Association of haemodynamic indices of central and peripheral pressure with subclinical target organ damage

Junli Zuo, Shaoli Chu, Isabella Tan, Mark Butlin, Jiehui Zhao, Alberto Avolio

Research output: Contribution to journalArticleResearchpeer-review

Abstract

Background: Central aortic pressure has often been shown to be more closely associated with markers of vascular function and incidence of cardiovascular events compared to peripheral pressure. However, the potential clinical use of central aortic or peripheral haemodynamic indices as markers of target organ damage (TOD) has not been fully established. Methods: We evaluated associations of TOD with central aortic and peripheral haemodynamic indices (central aortic [cPP] and peripheral pulse pressure [pPP], central aortic augmentation index, and central and peripheral waveform factor) in 770 hospital inpatients (age 60 ± 10 years, 473 males) with primary hypertension. TOD was quantified in terms of arterial stiffness as measured by carotid-femoral pulse wave velocity (cfPWV), carotid intima-media thickness (IMT), and urine albumin-to-creatinine ratio (ACR). Subclinical TOD was defined as carotid IMT >0.9 mm, urine ACR >3.5 mg/mmol in females and >2.5 mg/mmol in males and/or cfPWV >12 m/s. Results: Both cPP and pPP showed significant correlation with cfPWV (r = 0.41 vs. 0.40; p <0.01), ACR (r = 0.24 vs. 0.27; p <0.01) and carotid IMT (r = 0.14 vs. 0.15; p <0.01). Each SD increase in pPP and cPP was associated with increased risk of cfPWV >12 m/s (odds ratio [OR] = 2.7 and 2.9 for pPP and cPP, respectively), ACR >2.5 mg/mmol (OR = 1.2 and 1.4, respectively), and carotid IMT >0.9 mm (OR = 1.46 and 1.53, respectively). Compared to pPP, cPP had higher predictive power for TOD for age >= 60 years (OR = 3.07, p <0.001). Conclusions: Although both pPP and cPP show an association with TOD in a hypertensive population, cPP provides additional information beyond pPP associated with TOD in a hypertensive cohort. Central aortic haemodynamic indices as potential biomarkers of subclinical TOD need to be validated by further prospective studies.

LanguageEnglish
Pages133-143
Number of pages11
JournalPulse (Basel, Switzerland)
Volume5
Issue number1-4
DOIs
Publication statusPublished - 2017

Keywords

  • Target organ damage
  • Carotid-femoral pulse wave velocity
  • Pulse wave analysis
  • Intima-media thickness
  • Albumin-to-creatinine ratio

Cite this

@article{717ed58d74ea4d389f757c5cf9fe57e5,
title = "Association of haemodynamic indices of central and peripheral pressure with subclinical target organ damage",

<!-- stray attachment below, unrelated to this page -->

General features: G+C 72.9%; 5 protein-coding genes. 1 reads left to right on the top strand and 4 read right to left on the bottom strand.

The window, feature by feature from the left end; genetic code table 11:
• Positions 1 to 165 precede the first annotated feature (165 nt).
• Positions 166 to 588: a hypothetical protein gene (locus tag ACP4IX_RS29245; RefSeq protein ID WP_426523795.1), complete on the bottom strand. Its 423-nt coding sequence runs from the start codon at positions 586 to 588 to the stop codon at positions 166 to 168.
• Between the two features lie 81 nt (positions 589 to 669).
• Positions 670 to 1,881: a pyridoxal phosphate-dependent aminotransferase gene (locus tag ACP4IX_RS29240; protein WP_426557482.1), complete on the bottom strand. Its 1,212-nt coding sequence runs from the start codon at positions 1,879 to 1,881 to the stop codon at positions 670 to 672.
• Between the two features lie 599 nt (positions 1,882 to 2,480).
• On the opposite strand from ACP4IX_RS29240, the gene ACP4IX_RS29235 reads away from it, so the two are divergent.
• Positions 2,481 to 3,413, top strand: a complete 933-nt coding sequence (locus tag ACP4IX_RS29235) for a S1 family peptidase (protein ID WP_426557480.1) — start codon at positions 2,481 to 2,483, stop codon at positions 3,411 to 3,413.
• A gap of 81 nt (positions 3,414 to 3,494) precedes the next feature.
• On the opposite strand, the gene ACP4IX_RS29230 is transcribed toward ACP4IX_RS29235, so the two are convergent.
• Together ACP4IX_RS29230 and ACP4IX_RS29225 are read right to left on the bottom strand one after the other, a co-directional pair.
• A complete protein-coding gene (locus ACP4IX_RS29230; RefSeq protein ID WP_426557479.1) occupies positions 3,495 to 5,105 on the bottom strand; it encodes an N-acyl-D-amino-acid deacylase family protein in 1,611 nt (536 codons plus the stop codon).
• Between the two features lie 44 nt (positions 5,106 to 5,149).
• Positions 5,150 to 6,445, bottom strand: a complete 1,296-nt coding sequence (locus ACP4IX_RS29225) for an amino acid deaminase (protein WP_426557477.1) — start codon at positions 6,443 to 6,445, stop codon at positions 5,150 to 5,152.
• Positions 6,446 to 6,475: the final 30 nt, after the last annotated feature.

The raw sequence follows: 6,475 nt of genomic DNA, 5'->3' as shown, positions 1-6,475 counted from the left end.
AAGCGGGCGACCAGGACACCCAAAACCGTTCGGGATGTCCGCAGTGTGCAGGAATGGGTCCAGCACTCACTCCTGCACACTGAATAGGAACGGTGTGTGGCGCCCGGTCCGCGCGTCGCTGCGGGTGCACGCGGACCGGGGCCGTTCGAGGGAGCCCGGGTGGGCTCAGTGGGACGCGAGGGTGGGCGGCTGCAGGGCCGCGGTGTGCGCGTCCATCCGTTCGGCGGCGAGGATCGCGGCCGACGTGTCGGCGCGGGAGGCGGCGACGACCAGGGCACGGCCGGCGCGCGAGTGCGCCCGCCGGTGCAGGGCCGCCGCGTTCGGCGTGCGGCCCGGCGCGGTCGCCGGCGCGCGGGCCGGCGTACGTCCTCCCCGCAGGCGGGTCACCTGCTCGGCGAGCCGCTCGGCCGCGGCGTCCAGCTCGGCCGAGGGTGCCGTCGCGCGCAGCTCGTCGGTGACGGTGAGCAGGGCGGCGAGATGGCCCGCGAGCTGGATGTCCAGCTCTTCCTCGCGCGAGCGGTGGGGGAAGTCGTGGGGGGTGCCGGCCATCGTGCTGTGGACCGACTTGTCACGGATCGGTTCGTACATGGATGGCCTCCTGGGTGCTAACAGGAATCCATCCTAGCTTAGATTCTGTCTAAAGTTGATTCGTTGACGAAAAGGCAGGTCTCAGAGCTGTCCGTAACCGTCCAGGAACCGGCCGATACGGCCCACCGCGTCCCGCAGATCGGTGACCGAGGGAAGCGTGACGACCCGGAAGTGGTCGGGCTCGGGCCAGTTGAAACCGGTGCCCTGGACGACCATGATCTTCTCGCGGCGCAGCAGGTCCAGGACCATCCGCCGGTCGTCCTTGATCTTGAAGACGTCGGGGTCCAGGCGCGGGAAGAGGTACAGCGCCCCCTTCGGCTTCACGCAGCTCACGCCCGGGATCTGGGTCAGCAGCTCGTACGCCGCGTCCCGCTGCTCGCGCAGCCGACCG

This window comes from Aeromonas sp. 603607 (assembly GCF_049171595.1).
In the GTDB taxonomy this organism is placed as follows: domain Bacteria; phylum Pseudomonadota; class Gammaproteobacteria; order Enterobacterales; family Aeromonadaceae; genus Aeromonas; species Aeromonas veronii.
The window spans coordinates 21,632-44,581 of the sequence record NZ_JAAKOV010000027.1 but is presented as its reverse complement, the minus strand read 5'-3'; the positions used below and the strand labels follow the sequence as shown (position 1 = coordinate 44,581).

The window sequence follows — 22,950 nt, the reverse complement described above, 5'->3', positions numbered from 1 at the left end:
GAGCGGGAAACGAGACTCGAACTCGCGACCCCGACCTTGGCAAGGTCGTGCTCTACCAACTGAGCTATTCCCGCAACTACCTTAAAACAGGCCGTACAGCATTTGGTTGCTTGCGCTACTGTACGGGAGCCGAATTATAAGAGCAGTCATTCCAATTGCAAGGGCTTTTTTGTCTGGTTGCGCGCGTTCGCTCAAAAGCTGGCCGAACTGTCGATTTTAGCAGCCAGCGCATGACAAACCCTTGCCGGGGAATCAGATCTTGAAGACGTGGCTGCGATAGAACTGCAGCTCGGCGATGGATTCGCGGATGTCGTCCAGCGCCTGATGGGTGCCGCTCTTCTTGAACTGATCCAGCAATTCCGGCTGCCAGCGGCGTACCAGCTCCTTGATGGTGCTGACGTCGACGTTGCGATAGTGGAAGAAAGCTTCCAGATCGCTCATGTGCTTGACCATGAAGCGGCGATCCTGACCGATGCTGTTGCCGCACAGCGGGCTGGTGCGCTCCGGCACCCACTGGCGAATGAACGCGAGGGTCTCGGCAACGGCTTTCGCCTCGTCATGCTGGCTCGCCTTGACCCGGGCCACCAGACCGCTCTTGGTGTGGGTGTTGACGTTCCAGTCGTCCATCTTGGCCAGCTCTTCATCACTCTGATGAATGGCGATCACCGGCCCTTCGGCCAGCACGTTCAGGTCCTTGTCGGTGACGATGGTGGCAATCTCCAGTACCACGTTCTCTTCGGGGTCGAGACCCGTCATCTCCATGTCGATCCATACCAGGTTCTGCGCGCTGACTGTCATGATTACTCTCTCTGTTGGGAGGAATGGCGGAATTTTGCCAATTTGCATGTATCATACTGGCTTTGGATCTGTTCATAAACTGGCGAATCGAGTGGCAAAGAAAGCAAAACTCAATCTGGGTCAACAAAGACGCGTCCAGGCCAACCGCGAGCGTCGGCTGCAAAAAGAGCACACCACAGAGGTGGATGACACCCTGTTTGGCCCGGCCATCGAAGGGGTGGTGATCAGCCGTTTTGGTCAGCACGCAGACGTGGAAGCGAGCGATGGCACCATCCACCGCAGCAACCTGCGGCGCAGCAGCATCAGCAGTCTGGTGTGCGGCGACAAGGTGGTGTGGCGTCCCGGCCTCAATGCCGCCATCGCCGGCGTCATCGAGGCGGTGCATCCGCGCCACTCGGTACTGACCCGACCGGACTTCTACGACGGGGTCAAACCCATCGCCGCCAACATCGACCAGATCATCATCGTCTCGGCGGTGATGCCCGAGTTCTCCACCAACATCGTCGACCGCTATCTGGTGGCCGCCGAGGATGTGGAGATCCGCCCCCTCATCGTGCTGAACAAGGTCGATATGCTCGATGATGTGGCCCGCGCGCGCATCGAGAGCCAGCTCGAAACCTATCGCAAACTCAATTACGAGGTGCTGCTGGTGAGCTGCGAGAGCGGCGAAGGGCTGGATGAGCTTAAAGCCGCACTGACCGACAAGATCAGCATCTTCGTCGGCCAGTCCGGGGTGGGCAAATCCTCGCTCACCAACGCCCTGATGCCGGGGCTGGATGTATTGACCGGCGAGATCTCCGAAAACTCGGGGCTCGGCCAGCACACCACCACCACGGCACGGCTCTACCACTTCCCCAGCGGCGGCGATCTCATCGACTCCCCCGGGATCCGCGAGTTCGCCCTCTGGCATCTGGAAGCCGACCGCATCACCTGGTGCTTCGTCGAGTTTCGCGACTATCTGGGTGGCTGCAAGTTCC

abstract = "Background: Central aortic pressure has often been shown to be more closely associated with markers of vascular function and incidence of cardiovascular events compared to peripheral pressure. However, the potential clinical use of central aortic or peripheral haemodynamic indices as markers of target organ damage (TOD) has not been fully established. Methods: We evaluated associations of TOD with central aortic and peripheral haemodynamic indices (central aortic [cPP] and peripheral pulse pressure [pPP], central aortic augmentation index, and central and peripheral waveform factor) in 770 hospital inpatients (age 60 ± 10 years, 473 males) with primary hypertension. TOD was quantified in terms of arterial stiffness as measured by carotid-femoral pulse wave velocity (cfPWV), carotid intima-media thickness (IMT), and urine albumin-to-creatinine ratio (ACR). Subclinical TOD was defined as carotid IMT >0.9 mm, urine ACR >3.5 mg/mmol in females and >2.5 mg/mmol in males and/or cfPWV >12 m/s. Results: Both cPP and pPP showed significant correlation with cfPWV (r = 0.41 vs. 0.40; p <0.01), ACR (r = 0.24 vs. 0.27; p <0.01) and carotid IMT (r = 0.14 vs. 0.15; p <0.01). Each SD increase in pPP and cPP was associated with increased risk of cfPWV >12 m/s (odds ratio [OR] = 2.7 and 2.9 for pPP and cPP, respectively), ACR >2.5 mg/mmol (OR = 1.2 and 1.4, respectively), and carotid IMT >0.9 mm (OR = 1.46 and 1.53, respectively). Compared to pPP, cPP had higher predictive power for TOD for age >= 60 years (OR = 3.07, p <0.001). Conclusions: Although both pPP and cPP show an association with TOD in a hypertensive population, cPP provides additional information beyond pPP associated with TOD in a hypertensive cohort. Central aortic haemodynamic indices as potential biomarkers of subclinical TOD need to be validated by further prospective studies.",
keywords = "Target organ damage, Carotid-femoral pulse wave velocity, Pulse wave analysis, Intima-media thickness, Albumin-to-creatinine ratio",
author = "Junli Zuo and Shaoli Chu and Isabella Tan and Mark Butlin and Jiehui Zhao and Alberto Avolio",
year = "2017",
doi = "10.1159/000484441",
language = "English",
volume = "5",